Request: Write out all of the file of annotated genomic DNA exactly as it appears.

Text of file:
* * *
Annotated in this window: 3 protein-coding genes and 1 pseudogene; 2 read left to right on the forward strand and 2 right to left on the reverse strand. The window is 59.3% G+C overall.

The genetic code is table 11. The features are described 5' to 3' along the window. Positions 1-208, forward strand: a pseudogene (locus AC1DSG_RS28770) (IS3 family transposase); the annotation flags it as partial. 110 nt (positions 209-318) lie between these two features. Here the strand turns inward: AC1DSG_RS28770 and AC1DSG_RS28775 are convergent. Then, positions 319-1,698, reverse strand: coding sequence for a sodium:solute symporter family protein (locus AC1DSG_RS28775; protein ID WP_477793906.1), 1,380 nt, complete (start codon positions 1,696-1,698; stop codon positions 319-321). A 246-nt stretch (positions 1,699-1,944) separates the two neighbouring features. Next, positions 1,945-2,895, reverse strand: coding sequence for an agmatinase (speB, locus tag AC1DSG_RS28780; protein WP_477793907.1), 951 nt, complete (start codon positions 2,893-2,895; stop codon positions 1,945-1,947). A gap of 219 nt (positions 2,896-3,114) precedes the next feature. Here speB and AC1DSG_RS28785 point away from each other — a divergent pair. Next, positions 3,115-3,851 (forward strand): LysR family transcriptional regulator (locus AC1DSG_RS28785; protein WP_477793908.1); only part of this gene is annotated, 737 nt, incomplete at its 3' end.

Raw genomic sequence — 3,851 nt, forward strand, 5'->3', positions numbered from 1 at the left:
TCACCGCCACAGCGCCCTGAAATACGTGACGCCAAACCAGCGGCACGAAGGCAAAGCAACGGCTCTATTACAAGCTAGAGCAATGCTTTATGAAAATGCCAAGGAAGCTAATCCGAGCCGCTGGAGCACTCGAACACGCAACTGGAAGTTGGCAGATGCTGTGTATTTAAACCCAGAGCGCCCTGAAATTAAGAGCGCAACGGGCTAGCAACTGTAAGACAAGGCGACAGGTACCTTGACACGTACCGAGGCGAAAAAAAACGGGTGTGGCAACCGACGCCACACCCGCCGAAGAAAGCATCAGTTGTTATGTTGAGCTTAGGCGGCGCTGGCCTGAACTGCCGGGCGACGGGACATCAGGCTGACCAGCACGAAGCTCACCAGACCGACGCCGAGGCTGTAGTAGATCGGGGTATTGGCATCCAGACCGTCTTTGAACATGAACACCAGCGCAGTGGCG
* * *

Annotated in this window: 3 protein-coding genes and 1 pseudogene; 2 read left to right on the forward strand and 2 right to left on the reverse strand. The window is 59.3% G+C overall.

The genetic code is table 11. The features are described 5' to 3' along the window. Positions 1-208, forward strand: a pseudogene (locus AC1DSG_RS28770) (IS3 family transposase); the annotation flags it as partial. 110 nt (positions 209-318) lie between these two features. Here the strand turns inward: AC1DSG_RS28770 and AC1DSG_RS28775 are convergent. Then, positions 319-1,698, reverse strand: coding sequence for a sodium:solute symporter family protein (locus AC1DSG_RS28775; protein ID WP_477793906.1), 1,380 nt, complete (start codon positions 1,696-1,698; stop codon positions 319-321). A 246-nt stretch (positions 1,699-1,944) separates the two neighbouring features. Next, positions 1,945-2,895, reverse strand: coding sequence for an agmatinase (speB, locus tag AC1DSG_RS28780; protein WP_477793907.1), 951 nt, complete (start codon positions 2,893-2,895; stop codon positions 1,945-1,947). A gap of 219 nt (positions 2,896-3,114) precedes the next feature. Here speB and AC1DSG_RS28785 point away from each other — a divergent pair. Next, positions 3,115-3,851 (forward strand): LysR family transcriptional regulator (locus AC1DSG_RS28785; protein WP_477793908.1); only part of this gene is annotated, 737 nt, incomplete at its 3' end.

Raw genomic sequence — 3,851 nt, forward strand, 5'->3', positions numbered from 1 at the left:
TCACCGCCACAGCGCCCTGAAATACGTGACGCCAAACCAGCGGCACGAAGGCAAAGCAACGGCTCTATTACAAGCTAGAGCAATGCTTTATGAAAATGCCAAGGAAGCTAATCCGAGCCGCTGGAGCACTCGAACACGCAACTGGAAGTTGGCAGATGCTGTGTATTTAAACCCAGAGCGCCCTGAAATTAAGAGCGCAACGGGCTAGCAACTGTAAGACAAGGCGACAGGTACCTTGACACGTACCGAGGCGAAAAAAAACGGGTGTGGCAACCGACGCCACACCCGCCGAAGAAAGCATCAGTTGTTATGTTGAGCTTAGGCGGCGCTGGCCTGAACTGCCGGGCGACGGGACATCAGGCTGACCAGCACGAAGCTCACCAGACCGACGCCGAGGCTGTAGTAGATCGGGGTATTGGCATCCAGACCGTCTTTGAACATGAACACCAGCGCAGTGGCG